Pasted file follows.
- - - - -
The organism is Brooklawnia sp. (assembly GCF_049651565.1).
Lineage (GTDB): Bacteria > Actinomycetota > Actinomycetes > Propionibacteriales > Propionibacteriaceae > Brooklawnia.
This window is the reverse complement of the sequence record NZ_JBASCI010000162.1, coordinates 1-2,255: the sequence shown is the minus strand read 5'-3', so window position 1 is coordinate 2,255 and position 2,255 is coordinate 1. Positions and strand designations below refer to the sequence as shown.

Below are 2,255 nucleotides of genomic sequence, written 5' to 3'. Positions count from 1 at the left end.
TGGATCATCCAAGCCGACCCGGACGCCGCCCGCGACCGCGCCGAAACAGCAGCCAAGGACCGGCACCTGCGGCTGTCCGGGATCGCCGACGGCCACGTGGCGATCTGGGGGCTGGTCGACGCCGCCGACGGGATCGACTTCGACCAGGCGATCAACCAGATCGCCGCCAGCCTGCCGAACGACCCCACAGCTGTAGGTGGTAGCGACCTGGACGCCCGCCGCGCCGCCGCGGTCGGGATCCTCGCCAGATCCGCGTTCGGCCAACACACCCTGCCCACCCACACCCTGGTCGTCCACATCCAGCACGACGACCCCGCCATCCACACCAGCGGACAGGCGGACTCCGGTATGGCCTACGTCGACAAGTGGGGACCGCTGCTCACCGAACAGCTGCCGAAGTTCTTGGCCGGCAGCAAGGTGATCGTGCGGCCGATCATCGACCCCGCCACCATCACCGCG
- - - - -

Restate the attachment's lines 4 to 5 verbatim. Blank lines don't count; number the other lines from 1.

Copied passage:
Below are 2,255 nucleotides of genomic sequence, written 5' to 3'. Positions count from 1 at the left end.
TGGATCATCCAAGCCGACCCGGACGCCGCCCGCGACCGCGCCGAAACAGCAGCCAAGGACCGGCACCTGCGGCTGTCCGGGATCGCCGACGGCCACGTGGCGATCTGGGGGCTGGTCGACGCCGCCGACGGGATCGACTTCGACCAGGCGATCAACCAGATCGCCGCCAGCCTGCCGAACGACCCCACAGCTGTAGGTGGTAGCGACCTGGACGCCCGCCGCGCCGCCGCGGTCGGGATCCTCGCCAGATCCGCGTTCGGCCAACACACCCTGCCCACCCACACCCTGGTCGTCCACATCCAGCACGACGACCCCGCCATCCACACCAGCGGACAGGCGGACTCCGGTATGGCCTACGTCGACAAGTGGGGACCGCTGCTCACCGAACAGCTGCCGAAGTTCTTGGCCGGCAGCAAGGTGATCGTGCGGCCGATCATCGACCCCGCCACCATCACCGCG